“WE’RE LOOKING AT whether they’ve had previous little heart attacks, but weren’t aware that’s what they were having,” says Figtree, explaining that a lot of users have told her chest pain was often accepted as part of a normal and benign side effect of using cocaine. “But it’s actually a serious health risk. And in my experience [these users] are completely shocked by the fact that [this drug] can have such devastating effects on their heart, even from first-time use.” Her advice to cocaine users with chest pain is to go straight to a hospital. And the potential for long-term damage to the brain is also of growing concern. It’s now understood the brain changes in an adaptive way to all mood-altering drugs.

“What you see are ‘plastic’ [structural and functional] changes in the brain that occur in response to a drug and, in the case of methamphetamine, you also see toxicity,” says McKetin, one of the world’s foremost authorities on methamphetamine abuse. “So you’ve got your acute drug effects and that [involves] increases in the neurotransmission of dopamine, but then you’ve got these plastic changes [at the neural level] that occur as an habituation, or reaction, to having the drug around all the time in the [brain’s] environment.”

This changes the sensitivity of neurons and their receptors. “It’s a little like plants: expose them to constant wind and they will [stay bent] one way,” explains McKetin. “What you see is toxicity where the actual ends of the neurons degenerate.”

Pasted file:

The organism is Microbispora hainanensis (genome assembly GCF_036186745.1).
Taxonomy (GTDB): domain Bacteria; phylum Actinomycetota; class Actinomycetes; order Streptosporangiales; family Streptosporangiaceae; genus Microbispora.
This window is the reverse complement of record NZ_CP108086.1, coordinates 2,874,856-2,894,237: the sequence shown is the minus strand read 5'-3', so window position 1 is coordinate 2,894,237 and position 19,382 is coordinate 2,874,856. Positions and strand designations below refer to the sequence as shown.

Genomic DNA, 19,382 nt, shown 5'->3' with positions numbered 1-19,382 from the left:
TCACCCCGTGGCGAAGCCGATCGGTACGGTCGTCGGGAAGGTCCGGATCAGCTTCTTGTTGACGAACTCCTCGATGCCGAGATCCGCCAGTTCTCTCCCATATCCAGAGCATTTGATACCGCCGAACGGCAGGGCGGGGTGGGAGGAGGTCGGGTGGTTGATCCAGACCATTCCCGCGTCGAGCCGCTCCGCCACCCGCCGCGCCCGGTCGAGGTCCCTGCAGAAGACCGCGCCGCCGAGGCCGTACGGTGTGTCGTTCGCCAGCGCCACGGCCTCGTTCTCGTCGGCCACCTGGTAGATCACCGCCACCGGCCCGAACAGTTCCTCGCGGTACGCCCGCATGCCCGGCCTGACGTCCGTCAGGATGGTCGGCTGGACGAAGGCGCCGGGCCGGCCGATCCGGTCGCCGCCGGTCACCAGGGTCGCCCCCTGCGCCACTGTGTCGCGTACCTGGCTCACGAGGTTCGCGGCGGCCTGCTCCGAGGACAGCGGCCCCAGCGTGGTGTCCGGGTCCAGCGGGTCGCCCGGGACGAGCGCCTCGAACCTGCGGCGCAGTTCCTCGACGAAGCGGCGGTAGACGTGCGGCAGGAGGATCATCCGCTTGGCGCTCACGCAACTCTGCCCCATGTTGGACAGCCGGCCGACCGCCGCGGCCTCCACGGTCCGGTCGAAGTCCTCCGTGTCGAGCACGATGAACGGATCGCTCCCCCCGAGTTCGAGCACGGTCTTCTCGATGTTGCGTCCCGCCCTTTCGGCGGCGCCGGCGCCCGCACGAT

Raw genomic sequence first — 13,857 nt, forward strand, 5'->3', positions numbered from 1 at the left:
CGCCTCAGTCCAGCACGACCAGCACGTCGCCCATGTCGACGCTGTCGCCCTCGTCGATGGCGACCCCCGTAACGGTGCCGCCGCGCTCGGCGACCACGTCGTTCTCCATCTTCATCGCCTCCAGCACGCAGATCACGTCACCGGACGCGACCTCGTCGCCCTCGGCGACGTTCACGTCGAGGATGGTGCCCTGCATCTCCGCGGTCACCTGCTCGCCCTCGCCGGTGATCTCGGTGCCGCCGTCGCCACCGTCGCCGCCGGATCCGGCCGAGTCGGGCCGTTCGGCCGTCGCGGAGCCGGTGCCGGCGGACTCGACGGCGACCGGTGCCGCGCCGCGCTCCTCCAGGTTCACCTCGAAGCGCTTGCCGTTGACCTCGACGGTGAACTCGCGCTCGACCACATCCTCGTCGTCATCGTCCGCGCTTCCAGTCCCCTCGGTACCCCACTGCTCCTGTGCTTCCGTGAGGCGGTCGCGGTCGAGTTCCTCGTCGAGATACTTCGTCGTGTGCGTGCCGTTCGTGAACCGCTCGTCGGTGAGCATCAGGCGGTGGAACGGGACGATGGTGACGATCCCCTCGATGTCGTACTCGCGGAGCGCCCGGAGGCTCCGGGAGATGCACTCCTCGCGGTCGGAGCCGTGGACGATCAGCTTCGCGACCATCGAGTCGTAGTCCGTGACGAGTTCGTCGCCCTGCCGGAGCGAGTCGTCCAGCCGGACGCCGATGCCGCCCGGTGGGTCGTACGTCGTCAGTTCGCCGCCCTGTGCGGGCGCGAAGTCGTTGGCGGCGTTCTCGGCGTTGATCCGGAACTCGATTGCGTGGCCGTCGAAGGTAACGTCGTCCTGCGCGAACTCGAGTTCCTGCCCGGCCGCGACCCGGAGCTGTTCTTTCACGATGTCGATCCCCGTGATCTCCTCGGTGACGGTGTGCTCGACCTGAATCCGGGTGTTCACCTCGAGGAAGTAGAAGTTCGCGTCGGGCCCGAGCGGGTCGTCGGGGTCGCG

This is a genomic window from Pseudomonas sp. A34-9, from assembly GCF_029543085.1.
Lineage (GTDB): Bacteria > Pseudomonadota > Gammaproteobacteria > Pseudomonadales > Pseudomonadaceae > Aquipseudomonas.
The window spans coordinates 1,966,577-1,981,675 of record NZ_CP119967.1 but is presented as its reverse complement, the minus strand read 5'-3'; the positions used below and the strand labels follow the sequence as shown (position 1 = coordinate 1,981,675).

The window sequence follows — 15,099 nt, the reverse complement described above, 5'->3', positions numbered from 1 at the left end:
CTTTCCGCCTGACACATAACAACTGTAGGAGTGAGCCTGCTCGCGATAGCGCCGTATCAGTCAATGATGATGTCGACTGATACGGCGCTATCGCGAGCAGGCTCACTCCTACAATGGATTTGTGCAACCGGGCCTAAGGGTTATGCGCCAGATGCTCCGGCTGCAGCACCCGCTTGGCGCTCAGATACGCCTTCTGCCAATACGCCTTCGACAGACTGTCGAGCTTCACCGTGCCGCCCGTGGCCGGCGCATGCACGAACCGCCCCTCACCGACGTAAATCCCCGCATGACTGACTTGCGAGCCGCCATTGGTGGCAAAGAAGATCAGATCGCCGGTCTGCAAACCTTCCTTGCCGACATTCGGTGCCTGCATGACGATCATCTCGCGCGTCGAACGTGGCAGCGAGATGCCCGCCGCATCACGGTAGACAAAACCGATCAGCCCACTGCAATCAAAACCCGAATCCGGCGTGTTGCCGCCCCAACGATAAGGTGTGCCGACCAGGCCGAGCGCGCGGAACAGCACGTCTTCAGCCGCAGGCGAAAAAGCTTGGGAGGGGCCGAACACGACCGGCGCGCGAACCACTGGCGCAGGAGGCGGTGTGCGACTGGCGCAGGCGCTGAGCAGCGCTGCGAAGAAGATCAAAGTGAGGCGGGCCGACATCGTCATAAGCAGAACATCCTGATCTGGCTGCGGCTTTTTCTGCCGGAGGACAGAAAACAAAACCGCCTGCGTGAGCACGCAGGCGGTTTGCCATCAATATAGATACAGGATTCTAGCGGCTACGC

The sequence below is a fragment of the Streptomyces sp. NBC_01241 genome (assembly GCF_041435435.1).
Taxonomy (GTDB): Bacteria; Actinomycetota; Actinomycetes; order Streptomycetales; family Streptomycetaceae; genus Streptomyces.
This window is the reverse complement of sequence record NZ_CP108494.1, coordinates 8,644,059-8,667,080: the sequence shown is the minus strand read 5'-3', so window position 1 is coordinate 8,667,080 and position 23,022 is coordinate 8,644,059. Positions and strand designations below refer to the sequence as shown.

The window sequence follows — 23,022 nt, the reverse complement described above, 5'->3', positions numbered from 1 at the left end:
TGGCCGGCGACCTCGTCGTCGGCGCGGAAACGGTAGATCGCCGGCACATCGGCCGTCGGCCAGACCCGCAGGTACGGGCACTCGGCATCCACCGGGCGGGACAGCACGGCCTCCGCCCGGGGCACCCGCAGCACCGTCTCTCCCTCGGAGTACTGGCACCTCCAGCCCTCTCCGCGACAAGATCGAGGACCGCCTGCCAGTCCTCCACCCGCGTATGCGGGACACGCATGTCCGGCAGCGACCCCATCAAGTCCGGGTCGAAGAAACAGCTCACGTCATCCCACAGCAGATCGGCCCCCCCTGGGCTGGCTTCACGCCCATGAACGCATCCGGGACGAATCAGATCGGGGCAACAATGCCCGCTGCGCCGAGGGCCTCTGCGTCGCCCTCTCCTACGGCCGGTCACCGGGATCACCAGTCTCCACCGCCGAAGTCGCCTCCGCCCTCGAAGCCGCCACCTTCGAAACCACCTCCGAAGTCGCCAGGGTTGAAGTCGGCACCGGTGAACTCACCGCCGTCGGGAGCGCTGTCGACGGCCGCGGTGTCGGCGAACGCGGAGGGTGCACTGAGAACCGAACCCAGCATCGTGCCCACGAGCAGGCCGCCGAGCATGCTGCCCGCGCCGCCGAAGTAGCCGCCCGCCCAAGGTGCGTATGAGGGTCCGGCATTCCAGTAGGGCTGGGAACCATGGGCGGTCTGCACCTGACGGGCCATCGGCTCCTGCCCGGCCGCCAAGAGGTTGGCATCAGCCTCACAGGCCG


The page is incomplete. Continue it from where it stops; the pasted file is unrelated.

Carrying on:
While this toxic response can potentially occur with all of the psychotropic drugs, it can be particularly severe with methamphetamine. The ends of the neurons can recover – although the process is not completely reversible and it may take many months, even years.

So how does the adaptation by the brain to the state of being bathed in methamphetamine or cocaine manifest itself when the user isn’t taking the drugs? “Off the drugs they’re really low, really depressed, they don’t feel pleasure in things, they feel lethargic, their sleep patterns get disturbed,” says McKetin. “And they also get psychotic symptoms – paranoia and hallucinations.”

For long-time heavy users trying to quit, it can take weeks and even months for dopamine levels to readjust in the brain. And the process can be harrowing. “They’re climbing the walls because they’re screaming inside, and they’re teary and they can’t do anything but want the drug,” says McKetin. “They’re completely out of sorts: yes, it’s a psychological craving of the drug, it’s paranoia, it’s depression and mood swings. But it’s such a strong phenomenon and it certainly has a biological basis.”